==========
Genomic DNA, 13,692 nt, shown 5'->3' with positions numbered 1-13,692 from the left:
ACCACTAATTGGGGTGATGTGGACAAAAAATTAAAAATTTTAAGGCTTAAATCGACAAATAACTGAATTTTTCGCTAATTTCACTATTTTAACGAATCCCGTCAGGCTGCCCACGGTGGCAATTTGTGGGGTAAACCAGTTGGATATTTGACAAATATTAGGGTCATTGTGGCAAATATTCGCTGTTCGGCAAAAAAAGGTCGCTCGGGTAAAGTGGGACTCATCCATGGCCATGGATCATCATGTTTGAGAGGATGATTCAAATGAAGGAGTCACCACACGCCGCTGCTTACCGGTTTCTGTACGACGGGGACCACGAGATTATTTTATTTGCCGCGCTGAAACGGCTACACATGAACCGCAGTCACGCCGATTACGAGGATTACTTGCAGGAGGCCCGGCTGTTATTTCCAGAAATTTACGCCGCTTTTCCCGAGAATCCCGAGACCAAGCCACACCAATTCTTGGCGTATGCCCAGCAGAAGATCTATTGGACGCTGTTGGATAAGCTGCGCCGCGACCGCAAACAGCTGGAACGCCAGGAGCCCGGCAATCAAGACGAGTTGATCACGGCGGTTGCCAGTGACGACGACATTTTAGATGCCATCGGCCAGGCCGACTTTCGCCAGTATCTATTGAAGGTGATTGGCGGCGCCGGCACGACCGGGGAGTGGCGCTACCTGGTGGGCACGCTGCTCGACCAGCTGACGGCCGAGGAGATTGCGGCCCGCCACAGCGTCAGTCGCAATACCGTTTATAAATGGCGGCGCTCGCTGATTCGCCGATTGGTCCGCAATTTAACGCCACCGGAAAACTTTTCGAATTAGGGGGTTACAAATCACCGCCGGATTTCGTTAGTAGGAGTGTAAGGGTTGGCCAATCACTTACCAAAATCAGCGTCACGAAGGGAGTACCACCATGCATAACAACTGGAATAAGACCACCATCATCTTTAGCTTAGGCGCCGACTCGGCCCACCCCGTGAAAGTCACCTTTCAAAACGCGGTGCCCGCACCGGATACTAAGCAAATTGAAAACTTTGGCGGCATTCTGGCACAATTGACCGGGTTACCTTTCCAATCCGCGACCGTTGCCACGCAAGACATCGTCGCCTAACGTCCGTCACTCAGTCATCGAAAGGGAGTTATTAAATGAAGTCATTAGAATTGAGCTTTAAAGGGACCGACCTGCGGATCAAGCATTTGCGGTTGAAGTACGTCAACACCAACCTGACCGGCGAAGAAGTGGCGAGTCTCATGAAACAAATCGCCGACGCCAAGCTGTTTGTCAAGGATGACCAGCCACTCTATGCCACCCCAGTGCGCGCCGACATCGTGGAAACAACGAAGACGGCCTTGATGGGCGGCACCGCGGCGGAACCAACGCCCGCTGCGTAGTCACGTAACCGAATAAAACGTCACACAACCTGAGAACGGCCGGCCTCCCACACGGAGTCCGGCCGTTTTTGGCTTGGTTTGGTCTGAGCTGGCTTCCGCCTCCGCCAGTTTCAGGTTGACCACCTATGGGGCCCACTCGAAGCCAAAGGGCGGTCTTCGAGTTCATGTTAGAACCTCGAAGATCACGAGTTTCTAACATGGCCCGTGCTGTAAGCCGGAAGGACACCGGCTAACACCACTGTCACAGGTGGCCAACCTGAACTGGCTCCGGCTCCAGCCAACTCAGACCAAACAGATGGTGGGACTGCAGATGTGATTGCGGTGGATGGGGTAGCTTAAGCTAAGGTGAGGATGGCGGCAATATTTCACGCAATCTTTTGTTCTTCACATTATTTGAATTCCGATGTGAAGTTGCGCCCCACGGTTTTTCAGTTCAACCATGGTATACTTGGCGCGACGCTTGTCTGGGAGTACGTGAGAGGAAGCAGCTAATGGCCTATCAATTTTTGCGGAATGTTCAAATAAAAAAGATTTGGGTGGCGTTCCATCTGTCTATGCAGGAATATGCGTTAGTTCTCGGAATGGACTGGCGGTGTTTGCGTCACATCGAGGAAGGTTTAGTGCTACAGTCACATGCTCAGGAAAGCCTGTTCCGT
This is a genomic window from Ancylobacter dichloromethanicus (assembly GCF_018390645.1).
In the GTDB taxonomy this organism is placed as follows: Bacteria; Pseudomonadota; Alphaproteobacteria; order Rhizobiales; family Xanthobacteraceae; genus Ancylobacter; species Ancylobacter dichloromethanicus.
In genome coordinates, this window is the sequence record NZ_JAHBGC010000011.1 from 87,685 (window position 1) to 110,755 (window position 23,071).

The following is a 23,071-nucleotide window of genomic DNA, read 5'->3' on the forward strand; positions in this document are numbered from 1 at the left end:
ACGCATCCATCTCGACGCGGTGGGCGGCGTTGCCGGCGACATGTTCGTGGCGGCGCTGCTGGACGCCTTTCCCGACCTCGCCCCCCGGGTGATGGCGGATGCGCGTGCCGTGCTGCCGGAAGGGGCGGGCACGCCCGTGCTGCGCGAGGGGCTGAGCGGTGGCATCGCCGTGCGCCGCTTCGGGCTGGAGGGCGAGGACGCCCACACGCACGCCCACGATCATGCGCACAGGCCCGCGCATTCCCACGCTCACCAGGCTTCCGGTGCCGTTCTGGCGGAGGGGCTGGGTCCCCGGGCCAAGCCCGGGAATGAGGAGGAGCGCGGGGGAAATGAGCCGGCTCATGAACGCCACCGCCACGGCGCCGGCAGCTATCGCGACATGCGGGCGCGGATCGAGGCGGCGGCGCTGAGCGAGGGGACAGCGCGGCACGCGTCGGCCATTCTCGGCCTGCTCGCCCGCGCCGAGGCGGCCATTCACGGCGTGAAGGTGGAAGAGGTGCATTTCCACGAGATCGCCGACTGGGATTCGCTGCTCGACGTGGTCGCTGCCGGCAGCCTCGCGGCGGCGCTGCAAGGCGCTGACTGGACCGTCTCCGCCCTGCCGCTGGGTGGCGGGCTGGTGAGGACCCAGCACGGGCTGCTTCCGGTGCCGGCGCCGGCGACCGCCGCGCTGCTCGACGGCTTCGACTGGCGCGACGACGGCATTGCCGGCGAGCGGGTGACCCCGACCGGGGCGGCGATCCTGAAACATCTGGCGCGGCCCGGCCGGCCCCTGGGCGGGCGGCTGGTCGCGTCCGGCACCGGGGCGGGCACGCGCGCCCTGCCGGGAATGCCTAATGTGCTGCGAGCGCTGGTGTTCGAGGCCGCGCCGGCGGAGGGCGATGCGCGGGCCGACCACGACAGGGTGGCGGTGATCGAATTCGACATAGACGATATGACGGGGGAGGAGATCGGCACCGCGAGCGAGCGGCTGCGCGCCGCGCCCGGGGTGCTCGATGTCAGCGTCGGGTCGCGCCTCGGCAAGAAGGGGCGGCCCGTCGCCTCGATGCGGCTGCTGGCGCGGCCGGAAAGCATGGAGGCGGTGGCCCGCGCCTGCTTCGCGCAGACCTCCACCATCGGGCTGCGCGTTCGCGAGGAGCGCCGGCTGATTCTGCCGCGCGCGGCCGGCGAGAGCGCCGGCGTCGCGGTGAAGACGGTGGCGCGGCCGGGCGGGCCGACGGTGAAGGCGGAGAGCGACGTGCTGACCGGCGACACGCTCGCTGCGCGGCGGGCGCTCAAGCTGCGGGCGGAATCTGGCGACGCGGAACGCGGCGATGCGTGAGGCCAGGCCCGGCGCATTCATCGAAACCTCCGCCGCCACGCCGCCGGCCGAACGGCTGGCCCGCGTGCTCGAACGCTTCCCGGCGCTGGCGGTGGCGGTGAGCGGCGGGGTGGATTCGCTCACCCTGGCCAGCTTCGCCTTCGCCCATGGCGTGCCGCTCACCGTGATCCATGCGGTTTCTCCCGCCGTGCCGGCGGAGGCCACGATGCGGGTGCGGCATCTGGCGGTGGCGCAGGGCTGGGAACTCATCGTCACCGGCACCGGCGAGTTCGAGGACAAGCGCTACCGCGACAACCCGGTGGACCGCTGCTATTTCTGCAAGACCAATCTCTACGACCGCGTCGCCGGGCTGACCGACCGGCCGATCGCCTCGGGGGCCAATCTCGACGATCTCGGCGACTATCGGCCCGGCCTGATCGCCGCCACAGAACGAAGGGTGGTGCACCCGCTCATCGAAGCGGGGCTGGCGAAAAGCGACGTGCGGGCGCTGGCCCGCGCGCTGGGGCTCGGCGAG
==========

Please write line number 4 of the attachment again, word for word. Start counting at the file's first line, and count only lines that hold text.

In the GTDB taxonomy this organism is placed as follows: Bacteria; Pseudomonadota; Alphaproteobacteria; order Rhizobiales; family Xanthobacteraceae; genus Ancylobacter; species Ancylobacter dichloromethanicus.